1. Home
  2. Poems & Poets
  3. Browse Poems
  4. Wynken, Blynken, and Nod by Eugene Field
Wynken, Blynken, and Nod

Related Poem Content Details

Wynken, Blynken, and Nod one night
    Sailed off in a wooden shoe--
Sailed on a river of crystal light,
    Into a sea of dew.
"Where are you going, and what do you wish?"
    The old moon asked of the three.
"We have come to fish for the herring fish
That live in this beautiful sea;
Nets of silver and gold have we!"
                  Said Wynken,
                  Blynken,
                  And Nod.

The old moon laughed and sang a song,
    As they rocked in the wooden shoe,
And the wind that sped them all night long
    Ruffled the waves of dew.
The little stars were the herring fish
    That lived in that beautiful sea--
"Now cast your nets wherever you wish--
    Never afeard are we!"
    So cried the stars to the fishermen three:
                  Wynken,
                  Blynken,
                  And Nod.

All night long their nets they threw
   To the stars in the twinkling foam---
Then down from the skies came the wooden shoe,
   Bringing the fishermen home;
'T was all so pretty a sail it seemed
   As if it could not be,
And some folks thought 't was a dream they 'd dreamed
   Of sailing that beautiful sea---
   But I shall name you the fishermen three:
                     Wynken,
                     Blynken,
                     And Nod.

Wynken and Blynken are two little eyes,
   And Nod is a little head,
And the wooden shoe that sailed the skies
   Is a wee one's trundle-bed.
So shut your eyes while mother sings
   Of wonderful sights that be,
And you shall see the beautiful things
   As you rock in the misty sea,
   Where the old shoe rocked the fishermen three:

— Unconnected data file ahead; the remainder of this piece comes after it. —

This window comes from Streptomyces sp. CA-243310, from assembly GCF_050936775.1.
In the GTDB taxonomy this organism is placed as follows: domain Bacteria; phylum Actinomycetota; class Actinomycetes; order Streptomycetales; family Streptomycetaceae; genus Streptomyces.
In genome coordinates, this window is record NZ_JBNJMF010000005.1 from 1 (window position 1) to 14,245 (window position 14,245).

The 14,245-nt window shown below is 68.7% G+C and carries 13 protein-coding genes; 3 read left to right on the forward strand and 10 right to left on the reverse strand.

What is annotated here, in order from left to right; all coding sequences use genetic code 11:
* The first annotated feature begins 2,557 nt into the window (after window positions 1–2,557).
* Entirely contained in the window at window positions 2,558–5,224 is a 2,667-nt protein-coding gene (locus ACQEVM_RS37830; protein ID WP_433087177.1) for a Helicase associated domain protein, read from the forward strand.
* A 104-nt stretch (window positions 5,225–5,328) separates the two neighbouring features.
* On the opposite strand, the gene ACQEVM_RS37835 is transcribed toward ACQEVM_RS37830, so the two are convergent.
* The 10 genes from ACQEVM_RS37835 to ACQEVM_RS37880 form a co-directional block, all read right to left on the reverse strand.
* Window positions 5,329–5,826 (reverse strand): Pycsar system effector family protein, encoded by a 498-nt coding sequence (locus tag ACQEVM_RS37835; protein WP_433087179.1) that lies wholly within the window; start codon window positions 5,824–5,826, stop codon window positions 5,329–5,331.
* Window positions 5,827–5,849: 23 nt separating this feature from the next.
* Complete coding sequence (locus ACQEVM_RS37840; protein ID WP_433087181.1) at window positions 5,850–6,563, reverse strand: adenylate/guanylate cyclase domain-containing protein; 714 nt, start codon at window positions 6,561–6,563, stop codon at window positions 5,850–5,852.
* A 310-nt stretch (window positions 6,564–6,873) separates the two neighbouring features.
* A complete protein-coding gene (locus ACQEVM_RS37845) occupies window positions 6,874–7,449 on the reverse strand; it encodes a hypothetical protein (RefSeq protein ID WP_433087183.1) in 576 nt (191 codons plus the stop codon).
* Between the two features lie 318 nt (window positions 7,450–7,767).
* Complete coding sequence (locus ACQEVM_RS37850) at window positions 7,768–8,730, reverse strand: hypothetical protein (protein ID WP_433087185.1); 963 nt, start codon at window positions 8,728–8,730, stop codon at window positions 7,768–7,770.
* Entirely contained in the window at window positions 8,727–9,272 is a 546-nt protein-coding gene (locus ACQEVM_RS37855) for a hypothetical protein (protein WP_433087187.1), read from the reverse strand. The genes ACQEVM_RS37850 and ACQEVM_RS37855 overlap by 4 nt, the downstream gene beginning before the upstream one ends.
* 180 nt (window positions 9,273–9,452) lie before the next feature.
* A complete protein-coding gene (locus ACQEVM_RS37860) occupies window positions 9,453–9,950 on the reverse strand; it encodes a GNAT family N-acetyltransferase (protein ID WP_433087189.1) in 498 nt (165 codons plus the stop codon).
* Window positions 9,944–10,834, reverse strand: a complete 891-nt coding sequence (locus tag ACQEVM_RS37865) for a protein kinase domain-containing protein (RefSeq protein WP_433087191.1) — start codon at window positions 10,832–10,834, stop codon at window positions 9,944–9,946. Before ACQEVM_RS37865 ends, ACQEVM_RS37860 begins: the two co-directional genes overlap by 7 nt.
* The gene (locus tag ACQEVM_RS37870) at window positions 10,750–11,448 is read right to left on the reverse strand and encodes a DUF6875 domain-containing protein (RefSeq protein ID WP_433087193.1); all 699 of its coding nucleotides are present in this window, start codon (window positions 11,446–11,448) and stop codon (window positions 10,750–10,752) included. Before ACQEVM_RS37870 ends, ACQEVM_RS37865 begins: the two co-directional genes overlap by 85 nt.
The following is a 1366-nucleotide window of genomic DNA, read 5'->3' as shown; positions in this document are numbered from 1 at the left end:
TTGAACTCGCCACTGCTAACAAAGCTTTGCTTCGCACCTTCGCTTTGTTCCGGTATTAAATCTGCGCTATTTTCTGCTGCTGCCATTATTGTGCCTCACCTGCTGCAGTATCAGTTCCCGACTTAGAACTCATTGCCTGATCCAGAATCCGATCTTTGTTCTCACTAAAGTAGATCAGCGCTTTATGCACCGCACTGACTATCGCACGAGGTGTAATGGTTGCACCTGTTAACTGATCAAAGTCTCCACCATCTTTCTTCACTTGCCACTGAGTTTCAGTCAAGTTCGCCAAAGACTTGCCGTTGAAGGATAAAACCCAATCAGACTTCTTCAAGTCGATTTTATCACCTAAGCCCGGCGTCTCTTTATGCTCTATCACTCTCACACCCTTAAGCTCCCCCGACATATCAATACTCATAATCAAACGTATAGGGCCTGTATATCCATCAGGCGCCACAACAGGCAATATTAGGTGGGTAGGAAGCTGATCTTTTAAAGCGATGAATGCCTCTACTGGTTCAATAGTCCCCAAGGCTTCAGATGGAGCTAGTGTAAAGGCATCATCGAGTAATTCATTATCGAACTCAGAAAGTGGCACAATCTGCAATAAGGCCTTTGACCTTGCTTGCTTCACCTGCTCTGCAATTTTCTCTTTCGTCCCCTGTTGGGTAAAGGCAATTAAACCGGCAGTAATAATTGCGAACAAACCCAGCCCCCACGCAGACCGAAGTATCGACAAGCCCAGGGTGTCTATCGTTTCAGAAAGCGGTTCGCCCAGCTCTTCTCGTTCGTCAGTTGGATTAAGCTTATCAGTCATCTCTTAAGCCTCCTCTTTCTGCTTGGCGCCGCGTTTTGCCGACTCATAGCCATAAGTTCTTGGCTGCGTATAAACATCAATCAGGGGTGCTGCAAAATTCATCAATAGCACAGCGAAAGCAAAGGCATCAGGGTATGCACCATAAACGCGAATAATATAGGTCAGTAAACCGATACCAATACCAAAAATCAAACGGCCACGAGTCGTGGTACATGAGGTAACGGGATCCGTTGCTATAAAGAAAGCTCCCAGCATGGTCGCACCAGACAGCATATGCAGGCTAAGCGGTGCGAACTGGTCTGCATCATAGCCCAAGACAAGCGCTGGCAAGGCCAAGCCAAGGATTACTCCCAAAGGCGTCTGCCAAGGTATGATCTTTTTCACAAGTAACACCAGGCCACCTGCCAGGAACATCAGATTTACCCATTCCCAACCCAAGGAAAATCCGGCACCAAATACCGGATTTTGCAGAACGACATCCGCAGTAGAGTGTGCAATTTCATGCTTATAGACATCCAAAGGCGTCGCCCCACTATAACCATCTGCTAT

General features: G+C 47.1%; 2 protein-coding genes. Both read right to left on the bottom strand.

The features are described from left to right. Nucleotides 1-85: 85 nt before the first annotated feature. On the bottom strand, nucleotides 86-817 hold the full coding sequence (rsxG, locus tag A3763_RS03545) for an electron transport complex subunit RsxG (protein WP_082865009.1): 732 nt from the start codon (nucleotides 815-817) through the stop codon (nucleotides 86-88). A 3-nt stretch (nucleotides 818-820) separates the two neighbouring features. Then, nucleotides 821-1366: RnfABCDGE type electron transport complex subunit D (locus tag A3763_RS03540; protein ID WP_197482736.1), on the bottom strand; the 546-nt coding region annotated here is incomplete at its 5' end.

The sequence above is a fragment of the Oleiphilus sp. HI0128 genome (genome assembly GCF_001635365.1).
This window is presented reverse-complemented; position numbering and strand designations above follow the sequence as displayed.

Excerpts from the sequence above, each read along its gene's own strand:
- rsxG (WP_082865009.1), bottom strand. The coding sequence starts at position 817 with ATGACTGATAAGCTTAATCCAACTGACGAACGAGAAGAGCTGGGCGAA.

Wynken,
                     Blynken,
                     And Nod.

Source: The Golden Book of Poetry (1947)
Discover this poem's context and related poetry, articles, and media.
Wynken, Blynken, and Nod

Related Poem Content Details

  • Eugene Field was a popular humorist and newspaperman often called the "Poet of Childhood." Born in St. Louis, Missouri, to Roswell M. and Frances Reed Field, both of New England ancestry, Field claimed two birthdates—2 and 3 September 1850—in later years so that if friends forgot him on the first day, they could remember him on the second. His father was an attorney and attained some fame after successfully defending Dred Scott, fugitive slave, in Scott's first trial. Field's mother died when he was six, and he and his younger brother Roswell were sent to Amherst, Massachusetts, to be cared for by their paternal cousin Mary Field French until their maturity.

    Field began college at Williams in 1868, after barely passing the entrance exams; he left New England the following spring because of the serious illness and subsequent death of his father in St. Louis. In the fall of 1869...

  • Poems By Eugene Field

  • Poem Categorization

    If you disagree with this poem's categorization make a suggestion.

Other Information